April 28, 2017
From now on, any speaker who arouses a protest is at risk of a beating.
I mages of fires, fireworks, and metal barricades crashing through windows made for great television, but the rioters who shut down Milo Yiannopoulos’s talk at the University of California at Berkeley didn’t just attack property. Fewer cellphone cameras captured the moments when they punched and pepper-sprayed members of the crowd, particularly those who seemed like they might be supporters of Yiannopoulos or Donald Trump.
Although the violence on February 1 was clearly instigated by outside agitators — “black bloc” anarchists who show up at events with their faces masked — at least some of the people behind the masks were Berkeley students who thought it was morally permissible to use violence to stop a lecture from taking place. As one student wrote afterward, “Violence helped ensure the safety of students.” Another asked, “When the nonviolent tactics [for stopping the talk] have been exhausted — what is left?”
Still, it was easy for the academic community to think of the riot as a special case. After all, Yiannopoulos is a professional troll. He came to campus to provoke, not to instruct. And he had exposed vulnerable individuals to danger before, as when he posted the name and photo of a trans woman on-screen while he mocked her.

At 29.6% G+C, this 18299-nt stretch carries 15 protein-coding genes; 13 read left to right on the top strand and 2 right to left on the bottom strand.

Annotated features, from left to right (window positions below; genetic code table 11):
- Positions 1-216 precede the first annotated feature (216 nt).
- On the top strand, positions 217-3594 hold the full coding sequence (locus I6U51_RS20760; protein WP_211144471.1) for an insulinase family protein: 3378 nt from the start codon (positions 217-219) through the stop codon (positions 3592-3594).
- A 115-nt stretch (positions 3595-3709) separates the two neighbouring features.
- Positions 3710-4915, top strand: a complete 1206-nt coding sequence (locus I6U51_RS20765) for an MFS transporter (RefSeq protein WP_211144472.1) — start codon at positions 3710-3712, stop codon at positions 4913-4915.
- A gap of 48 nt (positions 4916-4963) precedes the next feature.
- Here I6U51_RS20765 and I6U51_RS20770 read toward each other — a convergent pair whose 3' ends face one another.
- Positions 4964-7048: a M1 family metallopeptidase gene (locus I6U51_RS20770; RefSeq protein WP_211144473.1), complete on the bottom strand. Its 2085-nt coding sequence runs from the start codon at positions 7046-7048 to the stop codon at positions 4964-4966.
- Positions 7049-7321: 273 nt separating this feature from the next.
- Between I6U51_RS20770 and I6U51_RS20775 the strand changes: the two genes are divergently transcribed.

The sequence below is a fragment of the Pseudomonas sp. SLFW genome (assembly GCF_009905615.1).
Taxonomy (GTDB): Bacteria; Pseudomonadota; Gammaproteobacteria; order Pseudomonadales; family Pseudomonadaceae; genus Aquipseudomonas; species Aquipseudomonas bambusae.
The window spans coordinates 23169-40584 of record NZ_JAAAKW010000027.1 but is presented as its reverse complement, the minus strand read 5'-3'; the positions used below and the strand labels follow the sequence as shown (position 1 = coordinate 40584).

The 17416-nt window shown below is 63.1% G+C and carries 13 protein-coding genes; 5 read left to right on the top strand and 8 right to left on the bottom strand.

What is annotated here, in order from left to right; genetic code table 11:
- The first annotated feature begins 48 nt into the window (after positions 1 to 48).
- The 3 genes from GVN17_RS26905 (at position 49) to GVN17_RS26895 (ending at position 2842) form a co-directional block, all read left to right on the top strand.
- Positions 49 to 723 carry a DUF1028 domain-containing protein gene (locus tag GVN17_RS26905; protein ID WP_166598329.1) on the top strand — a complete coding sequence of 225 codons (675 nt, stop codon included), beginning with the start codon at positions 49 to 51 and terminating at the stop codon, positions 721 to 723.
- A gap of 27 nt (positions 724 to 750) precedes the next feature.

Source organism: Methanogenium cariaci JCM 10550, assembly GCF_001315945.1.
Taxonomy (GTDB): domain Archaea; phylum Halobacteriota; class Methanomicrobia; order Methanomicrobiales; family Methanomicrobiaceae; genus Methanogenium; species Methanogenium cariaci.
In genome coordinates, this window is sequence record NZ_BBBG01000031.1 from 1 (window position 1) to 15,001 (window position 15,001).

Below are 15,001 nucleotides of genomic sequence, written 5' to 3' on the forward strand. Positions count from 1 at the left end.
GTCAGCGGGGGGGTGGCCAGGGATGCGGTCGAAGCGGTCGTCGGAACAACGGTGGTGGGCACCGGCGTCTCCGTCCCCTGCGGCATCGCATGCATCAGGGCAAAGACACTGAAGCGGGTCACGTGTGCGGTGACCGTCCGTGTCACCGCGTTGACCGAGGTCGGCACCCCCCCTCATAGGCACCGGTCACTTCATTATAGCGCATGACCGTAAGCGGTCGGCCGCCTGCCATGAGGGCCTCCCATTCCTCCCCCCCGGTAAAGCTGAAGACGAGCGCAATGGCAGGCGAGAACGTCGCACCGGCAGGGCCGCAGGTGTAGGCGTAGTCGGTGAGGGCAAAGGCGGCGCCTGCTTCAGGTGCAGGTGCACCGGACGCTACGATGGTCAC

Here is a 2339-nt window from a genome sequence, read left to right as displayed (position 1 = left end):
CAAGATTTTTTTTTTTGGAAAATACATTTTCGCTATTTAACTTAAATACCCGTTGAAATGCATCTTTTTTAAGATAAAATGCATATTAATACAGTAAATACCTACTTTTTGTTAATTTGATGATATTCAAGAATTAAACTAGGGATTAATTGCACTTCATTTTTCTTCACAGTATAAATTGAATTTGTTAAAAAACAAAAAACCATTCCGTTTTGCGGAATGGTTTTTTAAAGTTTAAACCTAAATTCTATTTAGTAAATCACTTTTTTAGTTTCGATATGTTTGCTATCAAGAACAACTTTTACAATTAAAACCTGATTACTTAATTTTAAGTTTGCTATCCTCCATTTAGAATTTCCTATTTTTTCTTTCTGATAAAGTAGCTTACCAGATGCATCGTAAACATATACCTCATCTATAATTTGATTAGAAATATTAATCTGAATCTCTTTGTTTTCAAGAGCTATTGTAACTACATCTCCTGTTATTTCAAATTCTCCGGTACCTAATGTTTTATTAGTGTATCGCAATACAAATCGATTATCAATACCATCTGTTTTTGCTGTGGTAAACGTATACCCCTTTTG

Complete text linked here.
April 4, 2017
An unorthodox professor explains the ‘new religion’ that drives the intolerance and violence at places like Middlebury and Berkeley.
When a mob at Vermont’s Middlebury College shut down a speech by social scientist Charles Murray a few weeks ago, most of us saw it as another instance of campus illiberalism. Jonathan Haidt saw something more—a ritual carried out by adherents of what he calls a “new religion,” an auto-da-fé against a heretic for a violation of orthodoxy.
“The great majority of college students want to learn. They’re perfectly reasonable, and they’re uncomfortable with a lot of what’s going on,” Mr. Haidt, a psychologist and professor of ethical leadership at New York University’s Stern School of Business, tells me during a recent visit to his office. “But on each campus there are some true believers who have reoriented their lives around the fight against evil.”
These believers are transforming the campus from a citadel of intellectual freedom into a holy space—where white privilege has replaced original sin, the transgressions of class and race and gender are confessed not to priests but to “the community,” victim groups are worshiped like gods, and the sinned-against are supplicated with “safe spaces” and “trigger warnings.”
Complete text and video linked here.